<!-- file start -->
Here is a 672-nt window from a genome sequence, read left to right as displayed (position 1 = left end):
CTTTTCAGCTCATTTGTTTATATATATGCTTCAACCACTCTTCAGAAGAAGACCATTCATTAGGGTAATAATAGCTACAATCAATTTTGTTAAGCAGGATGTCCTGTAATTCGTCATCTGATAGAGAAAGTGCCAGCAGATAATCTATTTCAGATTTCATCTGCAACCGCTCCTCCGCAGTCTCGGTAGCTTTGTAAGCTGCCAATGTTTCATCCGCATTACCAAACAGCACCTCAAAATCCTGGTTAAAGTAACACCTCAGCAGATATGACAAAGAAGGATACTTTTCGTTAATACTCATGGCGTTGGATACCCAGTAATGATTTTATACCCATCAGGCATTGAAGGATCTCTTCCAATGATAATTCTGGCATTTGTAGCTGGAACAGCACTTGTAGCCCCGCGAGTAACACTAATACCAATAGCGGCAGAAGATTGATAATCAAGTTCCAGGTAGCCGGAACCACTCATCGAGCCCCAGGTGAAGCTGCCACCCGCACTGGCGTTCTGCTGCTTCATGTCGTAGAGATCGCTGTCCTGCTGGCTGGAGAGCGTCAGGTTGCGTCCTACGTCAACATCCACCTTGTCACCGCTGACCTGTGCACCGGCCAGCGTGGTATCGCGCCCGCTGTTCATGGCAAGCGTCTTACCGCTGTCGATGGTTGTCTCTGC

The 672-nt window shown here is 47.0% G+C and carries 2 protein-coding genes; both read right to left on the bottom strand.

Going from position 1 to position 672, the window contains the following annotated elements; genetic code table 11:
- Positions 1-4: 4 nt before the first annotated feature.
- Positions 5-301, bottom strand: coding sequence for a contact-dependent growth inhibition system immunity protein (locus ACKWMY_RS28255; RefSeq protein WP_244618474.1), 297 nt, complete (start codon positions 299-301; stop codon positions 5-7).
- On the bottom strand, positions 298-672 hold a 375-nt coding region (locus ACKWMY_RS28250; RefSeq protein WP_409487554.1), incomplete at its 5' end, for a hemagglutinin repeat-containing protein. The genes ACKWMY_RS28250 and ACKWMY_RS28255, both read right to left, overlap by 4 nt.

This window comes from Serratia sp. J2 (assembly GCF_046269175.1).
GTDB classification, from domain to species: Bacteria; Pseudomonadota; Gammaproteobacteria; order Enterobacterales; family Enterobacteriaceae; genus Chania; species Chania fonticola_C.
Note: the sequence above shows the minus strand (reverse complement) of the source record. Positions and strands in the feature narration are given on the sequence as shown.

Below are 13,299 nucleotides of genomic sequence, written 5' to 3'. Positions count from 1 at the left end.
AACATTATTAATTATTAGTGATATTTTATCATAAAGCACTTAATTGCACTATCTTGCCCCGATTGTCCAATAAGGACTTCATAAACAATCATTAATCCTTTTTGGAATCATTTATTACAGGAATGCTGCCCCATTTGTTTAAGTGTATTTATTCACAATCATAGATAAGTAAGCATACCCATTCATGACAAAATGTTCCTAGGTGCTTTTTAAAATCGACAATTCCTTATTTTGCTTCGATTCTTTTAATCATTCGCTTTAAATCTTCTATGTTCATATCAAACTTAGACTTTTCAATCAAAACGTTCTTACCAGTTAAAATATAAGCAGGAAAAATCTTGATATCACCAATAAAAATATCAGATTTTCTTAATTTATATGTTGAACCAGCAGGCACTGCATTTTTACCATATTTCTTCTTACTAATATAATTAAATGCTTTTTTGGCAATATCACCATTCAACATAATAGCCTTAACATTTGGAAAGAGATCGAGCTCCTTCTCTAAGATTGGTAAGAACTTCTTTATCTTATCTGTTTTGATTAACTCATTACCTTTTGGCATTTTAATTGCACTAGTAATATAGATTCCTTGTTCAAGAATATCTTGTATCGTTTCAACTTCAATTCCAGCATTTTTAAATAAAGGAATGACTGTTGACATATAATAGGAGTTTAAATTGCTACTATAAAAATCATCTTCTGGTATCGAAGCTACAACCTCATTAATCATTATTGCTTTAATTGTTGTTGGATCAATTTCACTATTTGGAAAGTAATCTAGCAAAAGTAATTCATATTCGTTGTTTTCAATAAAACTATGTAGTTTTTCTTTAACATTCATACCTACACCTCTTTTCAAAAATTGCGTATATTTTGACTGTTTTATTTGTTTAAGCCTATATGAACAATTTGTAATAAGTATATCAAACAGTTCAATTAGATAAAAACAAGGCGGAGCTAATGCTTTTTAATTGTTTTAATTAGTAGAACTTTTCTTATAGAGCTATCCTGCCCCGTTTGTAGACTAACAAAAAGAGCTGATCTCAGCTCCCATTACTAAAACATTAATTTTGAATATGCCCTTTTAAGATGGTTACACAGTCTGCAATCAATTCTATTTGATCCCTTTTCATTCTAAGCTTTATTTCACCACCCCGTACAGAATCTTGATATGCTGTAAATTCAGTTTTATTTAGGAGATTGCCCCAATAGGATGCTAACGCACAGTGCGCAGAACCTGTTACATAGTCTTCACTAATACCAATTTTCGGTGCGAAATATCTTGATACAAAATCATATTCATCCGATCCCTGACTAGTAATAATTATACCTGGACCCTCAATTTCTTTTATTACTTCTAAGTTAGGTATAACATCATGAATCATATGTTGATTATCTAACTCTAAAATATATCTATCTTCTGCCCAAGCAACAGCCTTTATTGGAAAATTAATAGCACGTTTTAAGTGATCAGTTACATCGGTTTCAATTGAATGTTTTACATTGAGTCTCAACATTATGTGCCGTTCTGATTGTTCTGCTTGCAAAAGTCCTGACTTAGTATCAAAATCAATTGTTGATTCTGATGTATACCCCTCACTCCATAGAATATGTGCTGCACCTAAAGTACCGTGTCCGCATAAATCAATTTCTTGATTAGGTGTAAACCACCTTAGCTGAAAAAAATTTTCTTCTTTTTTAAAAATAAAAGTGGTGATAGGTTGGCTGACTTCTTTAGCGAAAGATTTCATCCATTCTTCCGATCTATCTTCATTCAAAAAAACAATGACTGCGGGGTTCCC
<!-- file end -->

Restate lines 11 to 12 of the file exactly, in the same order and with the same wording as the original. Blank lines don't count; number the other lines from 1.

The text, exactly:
Below are 13,299 nucleotides of genomic sequence, written 5' to 3'. Positions count from 1 at the left end.
AACATTATTAATTATTAGTGATATTTTATCATAAAGCACTTAATTGCACTATCTTGCCCCGATTGTCCAATAAGGACTTCATAAACAATCATTAATCCTTTTTGGAATCATTTATTACAGGAATGCTGCCCCATTTGTTTAAGTGTATTTATTCACAATCATAGATAAGTAAGCATACCCATTCATGACAAAATGTTCCTAGGTGCTTTTTAAAATCGACAATTCCTTATTTTGCTTCGATTCTTTTAATCATTCGCTTTAAATCTTCTATGTTCATATCAAACTTAGACTTTTCAATCAAAACGTTCTTACCAGTTAAAATATAAGCAGGAAAAATCTTGATATCACCAATAAAAATATCAGATTTTCTTAATTTATATGTTGAACCAGCAGGCACTGCATTTTTACCATATTTCTTCTTACTAATATAATTAAATGCTTTTTTGGCAATATCACCATTCAACATAATAGCCTTAACATTTGGAAAGAGATCGAGCTCCTTCTCTAAGATTGGTAAGAACTTCTTTATCTTATCTGTTTTGATTAACTCATTACCTTTTGGCATTTTAATTGCACTAGTAATATAGATTCCTTGTTCAAGAATATCTTGTATCGTTTCAACTTCAATTCCAGCATTTTTAAATAAAGGAATGACTGTTGACATATAATAGGAGTTTAAATTGCTACTATAAAAATCATCTTCTGGTATCGAAGCTACAACCTCATTAATCATTATTGCTTTAATTGTTGTTGGATCAATTTCACTATTTGGAAAGTAATCTAGCAAAAGTAATTCATATTCGTTGTTTTCAATAAAACTATGTAGTTTTTCTTTAACATTCATACCTACACCTCTTTTCAAAAATTGCGTATATTTTGACTGTTTTATTTGTTTAAGCCTATATGAACAATTTGTAATAAGTATATCAAACAGTTCAATTAGATAAAAACAAGGCGGAGCTAATGCTTTTTAATTGTTTTAATTAGTAGAACTTTTCTTATAGAGCTATCCTGCCCCGTTTGTAGACTAACAAAAAGAGCTGATCTCAGCTCCCATTACTAAAACATTAATTTTGAATATGCCCTTTTAAGATGGTTACACAGTCTGCAATCAATTCTATTTGATCCCTTTTCATTCTAAGCTTTATTTCACCACCCCGTACAGAATCTTGATATGCTGTAAATTCAGTTTTATTTAGGAGATTGCCCCAATAGGATGCTAACGCACAGTGCGCAGAACCTGTTACATAGTCTTCACTAATACCAATTTTCGGTGCGAAATATCTTGATACAAAATCATATTCATCCGATCCCTGACTAGTAATAATTATACCTGGACCCTCAATTTCTTTTATTACTTCTAAGTTAGGTATAACATCATGAATCATATGTTGATTATCTAACTCTAAAATATATCTATCTTCTGCCCAAGCAACAGCCTTTATTGGAAAATTAATAGCACGTTTTAAGTGATCAGTTACATCGGTTTCAATTGAATGTTTTACATTGAGTCTCAACATTATGTGCCGTTCTGATTGTTCTGCTTGCAAAAGTCCTGACTTAGTATCAAAATCAATTGTTGATTCTGATGTATACCCCTCACTCCATAGAATATGTGCTGCACCTAAAGTACCGTGTCCGCATAAATCAATTTCTTGATTAGGTGTAAACCACCTTAGCTGAAAAAAATTTTCTTCTTTTTTAAAAATAAAAGTGGTGATAGGTTGGCTGACTTCTTTAGCGAAAGATTTCATCCATTCTTCCGATCTATCTTCATTCAAAAAAACAATGACTGCGGGGTTCCC